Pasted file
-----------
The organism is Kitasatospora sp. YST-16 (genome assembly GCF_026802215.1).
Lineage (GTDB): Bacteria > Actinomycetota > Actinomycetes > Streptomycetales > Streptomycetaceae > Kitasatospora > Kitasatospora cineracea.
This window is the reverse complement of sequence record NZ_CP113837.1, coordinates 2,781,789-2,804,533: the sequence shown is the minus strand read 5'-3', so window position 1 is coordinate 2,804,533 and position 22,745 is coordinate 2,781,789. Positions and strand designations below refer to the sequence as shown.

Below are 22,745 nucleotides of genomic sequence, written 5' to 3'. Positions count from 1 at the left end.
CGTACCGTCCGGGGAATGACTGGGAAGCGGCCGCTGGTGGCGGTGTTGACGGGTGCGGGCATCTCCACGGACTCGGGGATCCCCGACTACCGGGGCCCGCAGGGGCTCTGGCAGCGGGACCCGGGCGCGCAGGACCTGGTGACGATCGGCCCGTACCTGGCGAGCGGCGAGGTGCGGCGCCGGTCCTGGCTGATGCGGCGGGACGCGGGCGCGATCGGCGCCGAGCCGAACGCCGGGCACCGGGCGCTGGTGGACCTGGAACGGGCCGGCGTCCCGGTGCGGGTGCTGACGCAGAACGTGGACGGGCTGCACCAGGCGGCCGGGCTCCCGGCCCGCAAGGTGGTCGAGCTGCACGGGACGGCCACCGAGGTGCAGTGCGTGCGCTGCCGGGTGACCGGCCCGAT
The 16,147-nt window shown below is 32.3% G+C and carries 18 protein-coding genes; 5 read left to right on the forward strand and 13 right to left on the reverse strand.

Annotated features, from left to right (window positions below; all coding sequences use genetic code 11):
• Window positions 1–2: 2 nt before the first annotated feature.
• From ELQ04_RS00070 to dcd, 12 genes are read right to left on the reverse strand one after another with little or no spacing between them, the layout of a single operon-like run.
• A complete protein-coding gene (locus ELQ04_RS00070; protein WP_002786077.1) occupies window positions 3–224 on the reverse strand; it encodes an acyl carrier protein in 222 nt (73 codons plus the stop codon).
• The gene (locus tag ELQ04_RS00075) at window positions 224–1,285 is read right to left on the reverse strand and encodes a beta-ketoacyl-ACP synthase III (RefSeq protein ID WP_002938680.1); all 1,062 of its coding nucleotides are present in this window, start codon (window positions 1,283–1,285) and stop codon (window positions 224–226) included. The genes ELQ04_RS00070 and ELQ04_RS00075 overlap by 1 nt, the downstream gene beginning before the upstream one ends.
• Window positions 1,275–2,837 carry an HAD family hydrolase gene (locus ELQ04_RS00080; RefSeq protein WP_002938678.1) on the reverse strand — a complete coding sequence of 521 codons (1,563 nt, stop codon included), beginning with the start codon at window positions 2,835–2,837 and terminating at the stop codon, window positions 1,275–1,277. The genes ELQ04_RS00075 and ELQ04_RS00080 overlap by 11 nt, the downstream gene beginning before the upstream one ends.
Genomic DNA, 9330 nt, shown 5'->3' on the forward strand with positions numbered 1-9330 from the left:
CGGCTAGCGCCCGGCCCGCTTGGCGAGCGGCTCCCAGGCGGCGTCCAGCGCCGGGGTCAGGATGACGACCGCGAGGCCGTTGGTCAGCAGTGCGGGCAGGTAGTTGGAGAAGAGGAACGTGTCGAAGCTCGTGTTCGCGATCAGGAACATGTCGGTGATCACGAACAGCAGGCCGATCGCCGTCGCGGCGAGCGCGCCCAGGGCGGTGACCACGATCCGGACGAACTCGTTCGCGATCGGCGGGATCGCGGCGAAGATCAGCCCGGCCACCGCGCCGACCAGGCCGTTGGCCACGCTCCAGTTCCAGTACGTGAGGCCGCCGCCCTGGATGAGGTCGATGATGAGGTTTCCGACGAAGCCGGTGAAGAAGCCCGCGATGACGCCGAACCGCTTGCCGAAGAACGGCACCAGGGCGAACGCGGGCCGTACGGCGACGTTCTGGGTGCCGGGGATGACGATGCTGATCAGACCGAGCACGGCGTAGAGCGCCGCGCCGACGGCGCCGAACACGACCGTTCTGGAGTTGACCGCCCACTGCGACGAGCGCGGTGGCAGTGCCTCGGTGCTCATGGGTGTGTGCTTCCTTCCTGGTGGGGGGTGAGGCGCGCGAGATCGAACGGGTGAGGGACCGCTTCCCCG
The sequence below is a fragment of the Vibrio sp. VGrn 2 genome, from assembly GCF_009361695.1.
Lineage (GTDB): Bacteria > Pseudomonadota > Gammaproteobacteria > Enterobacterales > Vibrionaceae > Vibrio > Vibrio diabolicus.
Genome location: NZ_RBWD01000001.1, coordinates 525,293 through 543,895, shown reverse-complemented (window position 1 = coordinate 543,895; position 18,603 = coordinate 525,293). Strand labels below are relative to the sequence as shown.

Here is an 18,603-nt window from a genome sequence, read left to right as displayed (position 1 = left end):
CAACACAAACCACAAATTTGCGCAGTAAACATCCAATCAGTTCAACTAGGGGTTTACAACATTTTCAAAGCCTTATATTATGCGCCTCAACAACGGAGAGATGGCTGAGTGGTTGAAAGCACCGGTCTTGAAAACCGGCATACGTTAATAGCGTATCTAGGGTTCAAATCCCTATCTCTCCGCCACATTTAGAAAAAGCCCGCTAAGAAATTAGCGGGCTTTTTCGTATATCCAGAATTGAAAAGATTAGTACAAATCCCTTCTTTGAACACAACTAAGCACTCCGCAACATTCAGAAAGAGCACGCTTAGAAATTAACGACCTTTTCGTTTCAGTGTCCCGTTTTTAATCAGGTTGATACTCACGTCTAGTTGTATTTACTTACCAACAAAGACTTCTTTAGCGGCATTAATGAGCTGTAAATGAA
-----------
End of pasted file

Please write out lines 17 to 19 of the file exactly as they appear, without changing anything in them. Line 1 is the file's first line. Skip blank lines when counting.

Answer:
Genome location: NZ_RBWD01000001.1, coordinates 525,293 through 543,895, shown reverse-complemented (window position 1 = coordinate 543,895; position 18,603 = coordinate 525,293). Strand labels below are relative to the sequence as shown.

Here is an 18,603-nt window from a genome sequence, read left to right as displayed (position 1 = left end):
CAACACAAACCACAAATTTGCGCAGTAAACATCCAATCAGTTCAACTAGGGGTTTACAACATTTTCAAAGCCTTATATTATGCGCCTCAACAACGGAGAGATGGCTGAGTGGTTGAAAGCACCGGTCTTGAAAACCGGCATACGTTAATAGCGTATCTAGGGTTCAAATCCCTATCTCTCCGCCACATTTAGAAAAAGCCCGCTAAGAAATTAGCGGGCTTTTTCGTATATCCAGAATTGAAAAGATTAGTACAAATCCCTTCTTTGAACACAACTAAGCACTCCGCAACATTCAGAAAGAGCACGCTTAGAAATTAACGACCTTTTCGTTTCAGTGTCCCGTTTTTAATCAGGTTGATACTCACGTCTAGTTGTATTTACTTACCAACAAAGACTTCTTTAGCGGCATTAATGAGCTGTAAATGAA